Hedgehog nest in pile of leaves
Helping hedgehogs

Disturbed hedgehog nest

Summer means orphan season and a flurry of calls about abandoned hoglets.

Hedgehog nests are not strong and sturdy, they are frequently just a pile of leaves, in long grass or underneath a large plant. Underneath sheds and decking are also favourite spots.

I received a call after this nest was disturbed by someone raking leaves in their garden.

If a nest is disturbed, mum may kill or abandon the hoglets. Sadly mum did not return for one of the two hoglets.

The best way to prevent this happening is to avoid disturbing a nest in the first place. Learn to love your grass long. Cherish piles of leaves. Put off dismantling the shed.

If you do accidentally disturb a nest, cover it back up straight away.  DO NOT touch the hoglets with your bare hands. Wait and see if mum returns. She may return to the nest or may return and move the nest and babies to another site.

If she does not return and the hoglets are ‘peeping’ or are venturing out of the nest, then they will be in need of rescue.

There is a great page here where you can listen to the sound that hoglets make when they are in distress or hungry (as well as other fascinating hedgehog noises!)

You will find more information about how to find a hedgehog rescue here.

Hedgehog nest in a pile of leaves

Every year I rescue hoglets that have been abandoned or where something else has happened to mum – she could have been killed on a road or be injured or sick.

Hand rearing hoglets is expert work and you should always seek expert advice from a hedgehog rescue. It is not something to take on without any experience. You can find some further basic advice here to help you until you can find a rescue.

This little hoglet is around 11 days old. It can curl up but its eyes are not yet open. It will need hand feeding by syringe until it is able to eat by itself. They are fed a lactose-free formula (the only ones I recommend are Royal Canin Babydog and Esbilac for puppies) and will then be gradually weaned onto a puppy mousse when their teeth emerge.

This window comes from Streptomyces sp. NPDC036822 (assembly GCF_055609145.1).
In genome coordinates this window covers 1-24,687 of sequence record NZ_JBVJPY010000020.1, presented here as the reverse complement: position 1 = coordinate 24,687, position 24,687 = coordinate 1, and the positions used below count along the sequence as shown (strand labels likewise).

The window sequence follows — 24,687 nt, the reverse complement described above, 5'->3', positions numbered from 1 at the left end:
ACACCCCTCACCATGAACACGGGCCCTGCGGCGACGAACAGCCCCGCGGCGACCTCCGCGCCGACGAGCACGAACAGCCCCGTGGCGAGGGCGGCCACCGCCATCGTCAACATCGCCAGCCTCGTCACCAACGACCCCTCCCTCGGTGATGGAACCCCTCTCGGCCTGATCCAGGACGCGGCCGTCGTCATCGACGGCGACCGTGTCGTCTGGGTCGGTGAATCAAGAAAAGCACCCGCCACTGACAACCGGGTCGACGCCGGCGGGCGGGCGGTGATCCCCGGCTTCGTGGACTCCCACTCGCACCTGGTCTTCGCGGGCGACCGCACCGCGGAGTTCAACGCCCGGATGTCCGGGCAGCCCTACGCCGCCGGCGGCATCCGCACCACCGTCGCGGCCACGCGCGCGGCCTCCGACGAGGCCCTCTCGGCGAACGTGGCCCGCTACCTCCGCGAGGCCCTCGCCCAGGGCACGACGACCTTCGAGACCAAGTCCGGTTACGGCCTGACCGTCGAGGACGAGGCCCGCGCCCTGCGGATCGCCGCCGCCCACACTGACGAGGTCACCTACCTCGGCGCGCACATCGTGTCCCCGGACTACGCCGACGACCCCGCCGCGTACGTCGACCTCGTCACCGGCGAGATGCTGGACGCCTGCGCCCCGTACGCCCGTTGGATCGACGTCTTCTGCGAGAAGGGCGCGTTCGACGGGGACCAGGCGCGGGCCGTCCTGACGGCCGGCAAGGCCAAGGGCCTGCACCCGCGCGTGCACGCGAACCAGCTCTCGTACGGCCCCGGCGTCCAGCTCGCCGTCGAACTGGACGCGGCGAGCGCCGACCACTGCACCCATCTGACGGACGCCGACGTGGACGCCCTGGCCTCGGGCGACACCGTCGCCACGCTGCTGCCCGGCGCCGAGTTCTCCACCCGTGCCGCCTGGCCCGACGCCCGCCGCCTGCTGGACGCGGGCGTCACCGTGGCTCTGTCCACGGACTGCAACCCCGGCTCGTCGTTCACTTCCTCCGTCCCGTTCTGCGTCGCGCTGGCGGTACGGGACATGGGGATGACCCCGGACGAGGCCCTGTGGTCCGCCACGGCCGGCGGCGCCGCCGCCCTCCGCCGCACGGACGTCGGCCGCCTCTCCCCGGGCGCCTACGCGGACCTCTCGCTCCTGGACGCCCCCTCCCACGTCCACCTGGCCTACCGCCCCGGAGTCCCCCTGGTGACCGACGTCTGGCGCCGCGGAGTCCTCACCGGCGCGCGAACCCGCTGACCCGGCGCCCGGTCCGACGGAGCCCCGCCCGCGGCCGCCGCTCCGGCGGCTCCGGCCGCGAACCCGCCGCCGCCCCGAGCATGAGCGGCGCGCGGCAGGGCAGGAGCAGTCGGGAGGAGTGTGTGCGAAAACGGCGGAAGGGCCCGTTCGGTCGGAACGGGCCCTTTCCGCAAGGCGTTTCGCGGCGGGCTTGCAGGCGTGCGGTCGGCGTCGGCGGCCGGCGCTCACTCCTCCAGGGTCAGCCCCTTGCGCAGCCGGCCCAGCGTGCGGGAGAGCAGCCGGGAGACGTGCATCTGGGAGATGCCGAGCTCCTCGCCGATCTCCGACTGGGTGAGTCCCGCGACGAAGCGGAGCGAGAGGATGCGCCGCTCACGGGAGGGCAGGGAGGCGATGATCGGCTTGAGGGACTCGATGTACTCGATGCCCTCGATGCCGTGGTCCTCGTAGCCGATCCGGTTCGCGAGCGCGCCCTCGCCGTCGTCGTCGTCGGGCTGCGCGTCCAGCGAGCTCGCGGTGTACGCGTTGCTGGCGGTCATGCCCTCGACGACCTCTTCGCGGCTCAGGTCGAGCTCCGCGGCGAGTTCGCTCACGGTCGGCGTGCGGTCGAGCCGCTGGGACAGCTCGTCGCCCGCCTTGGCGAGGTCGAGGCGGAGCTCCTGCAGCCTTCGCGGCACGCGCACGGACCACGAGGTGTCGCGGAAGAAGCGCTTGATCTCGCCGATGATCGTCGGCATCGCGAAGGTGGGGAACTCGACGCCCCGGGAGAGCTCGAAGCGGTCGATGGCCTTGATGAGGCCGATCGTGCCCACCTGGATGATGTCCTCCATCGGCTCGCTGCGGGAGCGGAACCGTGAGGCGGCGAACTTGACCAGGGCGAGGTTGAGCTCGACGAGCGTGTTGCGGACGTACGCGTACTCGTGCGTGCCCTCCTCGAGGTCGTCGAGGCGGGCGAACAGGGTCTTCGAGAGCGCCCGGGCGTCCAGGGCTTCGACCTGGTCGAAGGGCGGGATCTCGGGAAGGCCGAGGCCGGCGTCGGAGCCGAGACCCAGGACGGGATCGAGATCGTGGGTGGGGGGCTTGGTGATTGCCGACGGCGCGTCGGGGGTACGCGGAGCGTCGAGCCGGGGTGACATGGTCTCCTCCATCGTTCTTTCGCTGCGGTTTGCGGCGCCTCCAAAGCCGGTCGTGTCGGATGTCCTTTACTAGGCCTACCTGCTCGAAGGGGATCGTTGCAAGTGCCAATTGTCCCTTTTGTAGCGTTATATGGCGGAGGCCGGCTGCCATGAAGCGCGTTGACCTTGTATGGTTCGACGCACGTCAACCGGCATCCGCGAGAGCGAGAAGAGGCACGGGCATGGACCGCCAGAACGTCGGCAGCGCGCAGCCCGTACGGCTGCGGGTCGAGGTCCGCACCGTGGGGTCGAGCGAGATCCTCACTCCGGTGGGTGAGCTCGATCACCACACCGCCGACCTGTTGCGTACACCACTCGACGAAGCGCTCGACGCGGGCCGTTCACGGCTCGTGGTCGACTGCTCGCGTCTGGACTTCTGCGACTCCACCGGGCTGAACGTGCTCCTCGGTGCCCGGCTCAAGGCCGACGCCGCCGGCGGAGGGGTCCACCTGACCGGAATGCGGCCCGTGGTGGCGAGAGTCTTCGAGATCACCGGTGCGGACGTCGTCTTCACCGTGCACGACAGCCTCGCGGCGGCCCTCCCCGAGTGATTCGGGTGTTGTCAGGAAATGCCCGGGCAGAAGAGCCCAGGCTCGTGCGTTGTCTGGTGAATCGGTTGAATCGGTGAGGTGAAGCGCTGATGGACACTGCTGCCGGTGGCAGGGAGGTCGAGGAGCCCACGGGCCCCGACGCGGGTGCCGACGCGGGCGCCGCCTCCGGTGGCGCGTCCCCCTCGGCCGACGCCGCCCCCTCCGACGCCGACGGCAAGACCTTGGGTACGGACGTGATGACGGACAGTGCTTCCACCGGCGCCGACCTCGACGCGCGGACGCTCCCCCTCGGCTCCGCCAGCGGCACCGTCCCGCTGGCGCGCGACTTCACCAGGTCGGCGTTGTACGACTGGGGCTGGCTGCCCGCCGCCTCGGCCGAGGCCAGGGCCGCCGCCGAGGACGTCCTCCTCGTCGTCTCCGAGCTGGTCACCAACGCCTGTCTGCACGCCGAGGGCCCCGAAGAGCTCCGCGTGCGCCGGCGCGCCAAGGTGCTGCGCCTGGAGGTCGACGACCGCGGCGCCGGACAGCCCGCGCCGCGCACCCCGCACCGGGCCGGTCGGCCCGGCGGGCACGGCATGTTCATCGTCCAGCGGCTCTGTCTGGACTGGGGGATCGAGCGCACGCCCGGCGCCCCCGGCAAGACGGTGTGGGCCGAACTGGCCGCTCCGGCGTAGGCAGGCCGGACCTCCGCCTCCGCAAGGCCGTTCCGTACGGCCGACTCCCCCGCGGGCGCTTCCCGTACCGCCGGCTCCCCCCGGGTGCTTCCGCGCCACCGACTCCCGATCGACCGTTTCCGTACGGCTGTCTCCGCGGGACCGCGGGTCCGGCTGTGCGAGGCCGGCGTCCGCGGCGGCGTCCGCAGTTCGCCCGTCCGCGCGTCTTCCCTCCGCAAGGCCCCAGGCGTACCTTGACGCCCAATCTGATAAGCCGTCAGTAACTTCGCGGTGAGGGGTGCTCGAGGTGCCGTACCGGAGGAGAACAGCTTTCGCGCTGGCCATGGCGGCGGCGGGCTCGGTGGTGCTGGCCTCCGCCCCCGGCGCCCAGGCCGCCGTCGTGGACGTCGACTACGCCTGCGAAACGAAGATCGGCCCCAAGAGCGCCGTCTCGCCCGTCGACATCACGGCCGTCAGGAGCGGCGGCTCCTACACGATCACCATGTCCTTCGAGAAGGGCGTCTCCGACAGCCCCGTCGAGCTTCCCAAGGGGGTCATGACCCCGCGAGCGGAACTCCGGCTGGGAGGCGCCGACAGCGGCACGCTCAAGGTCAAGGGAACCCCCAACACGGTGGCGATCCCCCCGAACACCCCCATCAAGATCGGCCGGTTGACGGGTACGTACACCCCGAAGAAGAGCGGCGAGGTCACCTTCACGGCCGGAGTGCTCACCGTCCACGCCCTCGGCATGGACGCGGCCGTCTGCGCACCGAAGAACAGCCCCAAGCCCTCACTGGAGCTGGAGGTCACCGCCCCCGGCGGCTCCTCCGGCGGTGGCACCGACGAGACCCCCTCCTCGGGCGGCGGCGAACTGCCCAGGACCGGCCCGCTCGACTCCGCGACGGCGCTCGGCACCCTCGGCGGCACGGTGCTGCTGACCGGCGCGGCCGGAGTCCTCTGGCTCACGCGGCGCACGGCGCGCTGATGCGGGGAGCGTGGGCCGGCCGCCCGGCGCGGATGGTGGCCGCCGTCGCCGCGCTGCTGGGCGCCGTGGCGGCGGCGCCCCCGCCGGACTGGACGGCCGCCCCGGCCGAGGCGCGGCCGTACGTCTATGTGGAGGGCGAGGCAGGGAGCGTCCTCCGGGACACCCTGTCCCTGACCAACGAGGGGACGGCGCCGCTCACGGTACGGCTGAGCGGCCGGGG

Baby hoglet in hand June 2016
Orphaned hoglet about 11 days old. Her eyes are still closed.

Once it can feed on its own, human contact will be reduced. The aim is for the hoglets to be released back to the wild once they are a suitable age and weight for release.

Pair of baby hoglets by Little Silver Hedgehog
Whole litters may need to be rescued if something has happened to mum

I run a hedgehog rescue in York, England. I have rehabilitated over 350 hedgehogs since 2012. I also work hard to raise awareness of the plight of hedgehogs and how you can help them. My work is entirely self funded.

You can support find out more about me and my work here and also how to support it.

I also make silver jewellery inspired by nature and wildlife and you can visit my jewellery shop here.

Silver wildlife jewellery
Silver wildlife jewellery


11 thoughts on “Disturbed hedgehog nest”

  1. I have a hedgehog in my garden, I’ve been feeding it fir past week or so. There’s a log pile at the end of garden and I’ve covered an area right by it with leaves. Haven’t see the hog for 2 days , still putting food out but not taking. Not sure if has gone into hibernation or maybe something has happened to it. Will have to wait until March/April. I do miss seeing him around the garden 🙂

  2. I just disturbed a nest. Fortunately I avoided touching it or moving much of the nest and just put the leaves back, as you described. To make sure that we, nor our cat, disturbed it again, I knocked up a tunnel of wood, just a bit bigger than the nest and popped it over – hopefully there are no downsides to that!

  3. It’s difficult to find educated people in this particular
    subject, however, you seem like you know what you’re talking about!

Leave a Reply

Fill in your details below or click an icon to log in:

WordPress.com Logo

You are commenting using your WordPress.com account. Log Out /  Change )

Twitter picture

You are commenting using your Twitter account. Log Out /  Change )

Facebook photo

You are commenting using your Facebook account. Log Out /  Change )

Connecting to %s